The justice ministry requested that the UJF respond to the ministry’s recent working group report on ways to improve legislation protecting corruption whistle blowers.
In its statement to the ministry the UJF says that the report overlooks the role of the media in revealing allegations of corruption. The Union stresses that most allegations and revelations of corruption that get investigated come to light through the media. In a democratic society the media plays a key role as a watchdog on state power. In cases of corruption, the media is an external entity with an interest in protecting its sources and preserving their confidentiality.
The main task of the media is to expose and make public society’s ills, the Union states. Reporting instances of corruption is related to journalists’ protection of sources so that whistleblowers can divulge their information anonymously. Source protection for journalists is a categorical principle and right. The Union refers to rulings by the European Court of Human Rights and in Swedish legislation, which it says provide a good frame of reference for upgrading Finnish legislation to improve the status of whistleblowers.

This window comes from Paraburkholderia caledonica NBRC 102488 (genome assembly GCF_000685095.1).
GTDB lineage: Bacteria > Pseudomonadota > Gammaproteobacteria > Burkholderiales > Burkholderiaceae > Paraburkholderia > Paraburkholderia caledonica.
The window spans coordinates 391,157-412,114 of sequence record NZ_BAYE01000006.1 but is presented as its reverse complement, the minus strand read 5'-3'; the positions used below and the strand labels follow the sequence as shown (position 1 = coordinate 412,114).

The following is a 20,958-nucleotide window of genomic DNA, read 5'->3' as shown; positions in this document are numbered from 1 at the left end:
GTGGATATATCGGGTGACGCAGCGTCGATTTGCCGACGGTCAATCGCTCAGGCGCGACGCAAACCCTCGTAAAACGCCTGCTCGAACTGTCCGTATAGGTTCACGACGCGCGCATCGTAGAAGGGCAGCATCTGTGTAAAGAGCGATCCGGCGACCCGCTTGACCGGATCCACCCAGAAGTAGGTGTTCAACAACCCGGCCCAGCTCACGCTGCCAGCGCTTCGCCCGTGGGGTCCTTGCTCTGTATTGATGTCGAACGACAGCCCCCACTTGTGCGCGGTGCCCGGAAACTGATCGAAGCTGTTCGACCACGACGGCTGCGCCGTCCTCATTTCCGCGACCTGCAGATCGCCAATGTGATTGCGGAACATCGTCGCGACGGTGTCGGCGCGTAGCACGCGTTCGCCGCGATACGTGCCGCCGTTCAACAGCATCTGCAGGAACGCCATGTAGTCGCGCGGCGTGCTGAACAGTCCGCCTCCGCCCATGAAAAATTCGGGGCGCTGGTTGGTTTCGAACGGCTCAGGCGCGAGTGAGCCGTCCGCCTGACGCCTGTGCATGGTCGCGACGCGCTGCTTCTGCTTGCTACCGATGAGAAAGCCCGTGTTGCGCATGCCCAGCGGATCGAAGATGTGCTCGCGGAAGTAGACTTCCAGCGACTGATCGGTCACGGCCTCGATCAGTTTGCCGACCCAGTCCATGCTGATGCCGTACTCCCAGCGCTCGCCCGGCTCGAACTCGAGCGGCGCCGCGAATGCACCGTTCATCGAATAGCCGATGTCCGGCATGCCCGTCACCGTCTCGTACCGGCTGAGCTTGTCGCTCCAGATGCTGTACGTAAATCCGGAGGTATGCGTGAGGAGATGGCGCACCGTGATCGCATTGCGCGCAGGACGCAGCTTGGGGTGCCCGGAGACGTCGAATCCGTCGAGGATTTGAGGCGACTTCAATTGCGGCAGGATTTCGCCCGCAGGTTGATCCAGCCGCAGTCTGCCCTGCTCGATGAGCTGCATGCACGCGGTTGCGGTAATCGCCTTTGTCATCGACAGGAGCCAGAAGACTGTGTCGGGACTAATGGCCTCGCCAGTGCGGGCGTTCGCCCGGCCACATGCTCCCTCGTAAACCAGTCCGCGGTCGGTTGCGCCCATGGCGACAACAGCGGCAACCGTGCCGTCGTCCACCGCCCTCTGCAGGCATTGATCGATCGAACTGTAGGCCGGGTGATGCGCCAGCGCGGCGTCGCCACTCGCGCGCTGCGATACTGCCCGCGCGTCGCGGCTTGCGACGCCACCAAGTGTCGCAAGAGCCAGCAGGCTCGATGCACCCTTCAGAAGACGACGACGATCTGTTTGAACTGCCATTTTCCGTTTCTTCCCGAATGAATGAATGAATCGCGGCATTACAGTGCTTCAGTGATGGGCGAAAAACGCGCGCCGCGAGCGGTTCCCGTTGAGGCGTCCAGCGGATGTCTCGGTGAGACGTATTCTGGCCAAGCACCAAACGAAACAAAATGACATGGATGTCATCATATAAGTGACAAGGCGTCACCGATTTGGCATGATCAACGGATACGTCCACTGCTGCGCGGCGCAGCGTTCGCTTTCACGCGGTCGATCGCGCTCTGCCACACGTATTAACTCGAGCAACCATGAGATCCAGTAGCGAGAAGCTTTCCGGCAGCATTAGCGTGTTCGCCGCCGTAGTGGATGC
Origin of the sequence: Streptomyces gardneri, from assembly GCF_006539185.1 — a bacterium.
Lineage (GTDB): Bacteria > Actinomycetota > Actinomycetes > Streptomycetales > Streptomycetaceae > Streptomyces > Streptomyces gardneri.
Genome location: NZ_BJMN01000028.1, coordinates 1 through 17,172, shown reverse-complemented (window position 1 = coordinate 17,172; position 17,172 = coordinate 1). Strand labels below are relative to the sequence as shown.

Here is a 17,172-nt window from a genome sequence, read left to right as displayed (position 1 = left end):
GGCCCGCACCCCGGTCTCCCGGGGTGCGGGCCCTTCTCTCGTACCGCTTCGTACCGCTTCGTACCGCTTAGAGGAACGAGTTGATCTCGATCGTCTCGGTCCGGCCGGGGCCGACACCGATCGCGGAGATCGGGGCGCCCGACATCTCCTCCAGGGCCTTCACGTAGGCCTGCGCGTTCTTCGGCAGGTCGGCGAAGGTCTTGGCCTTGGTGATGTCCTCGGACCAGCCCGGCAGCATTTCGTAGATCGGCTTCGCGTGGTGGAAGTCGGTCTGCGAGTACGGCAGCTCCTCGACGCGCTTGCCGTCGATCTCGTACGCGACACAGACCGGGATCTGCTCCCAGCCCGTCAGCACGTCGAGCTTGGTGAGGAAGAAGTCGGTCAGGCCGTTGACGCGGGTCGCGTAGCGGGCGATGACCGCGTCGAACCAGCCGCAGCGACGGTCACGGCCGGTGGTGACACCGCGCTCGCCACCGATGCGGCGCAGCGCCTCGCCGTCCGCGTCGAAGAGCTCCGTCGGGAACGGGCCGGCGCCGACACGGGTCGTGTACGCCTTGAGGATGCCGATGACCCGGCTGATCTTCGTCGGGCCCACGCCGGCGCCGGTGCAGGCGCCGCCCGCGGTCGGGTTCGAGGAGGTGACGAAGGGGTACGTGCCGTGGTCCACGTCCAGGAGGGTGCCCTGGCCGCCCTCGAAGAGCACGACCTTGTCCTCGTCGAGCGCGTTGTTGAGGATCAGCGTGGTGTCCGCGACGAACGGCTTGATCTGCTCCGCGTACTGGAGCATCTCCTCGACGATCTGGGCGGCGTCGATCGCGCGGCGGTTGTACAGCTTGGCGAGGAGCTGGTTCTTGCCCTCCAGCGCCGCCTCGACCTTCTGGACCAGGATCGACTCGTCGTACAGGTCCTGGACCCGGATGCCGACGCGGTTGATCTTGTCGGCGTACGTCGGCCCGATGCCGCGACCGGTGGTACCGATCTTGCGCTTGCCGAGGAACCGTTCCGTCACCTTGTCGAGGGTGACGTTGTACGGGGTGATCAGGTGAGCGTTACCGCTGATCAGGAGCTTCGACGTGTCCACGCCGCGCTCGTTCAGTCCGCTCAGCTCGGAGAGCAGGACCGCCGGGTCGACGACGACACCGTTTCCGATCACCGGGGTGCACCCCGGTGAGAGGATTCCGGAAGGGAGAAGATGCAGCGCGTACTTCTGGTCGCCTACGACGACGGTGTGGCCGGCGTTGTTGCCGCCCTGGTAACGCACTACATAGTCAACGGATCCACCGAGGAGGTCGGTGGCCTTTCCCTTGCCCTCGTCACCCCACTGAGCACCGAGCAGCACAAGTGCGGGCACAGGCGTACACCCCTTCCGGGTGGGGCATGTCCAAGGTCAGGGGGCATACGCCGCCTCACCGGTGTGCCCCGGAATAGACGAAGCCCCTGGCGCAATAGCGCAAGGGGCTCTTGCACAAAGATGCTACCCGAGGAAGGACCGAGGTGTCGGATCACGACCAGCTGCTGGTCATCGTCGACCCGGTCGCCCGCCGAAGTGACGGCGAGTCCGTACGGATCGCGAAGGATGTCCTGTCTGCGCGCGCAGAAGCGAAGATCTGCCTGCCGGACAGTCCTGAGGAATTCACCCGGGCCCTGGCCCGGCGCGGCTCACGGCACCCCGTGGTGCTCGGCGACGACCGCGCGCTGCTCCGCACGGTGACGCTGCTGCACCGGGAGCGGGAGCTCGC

Swedish legislation protects whistleblowers who reveal cases of wrongdoing to the media, and forbids internal investigations and sanctions against whistleblowing civil servants. The lack of similar measures in Finland weakens the position of whistleblowers, the Union points out, and are not taken up by the Justice ministry’s report. Nor does it assess the potential impact of forthcoming reforms to Finnish intelligence legislation on efforts to expose cases of corruption.
The Union expressed its readiness to take part in preparing legislation on measures to protect whistleblowers so they better take into account the role of the media.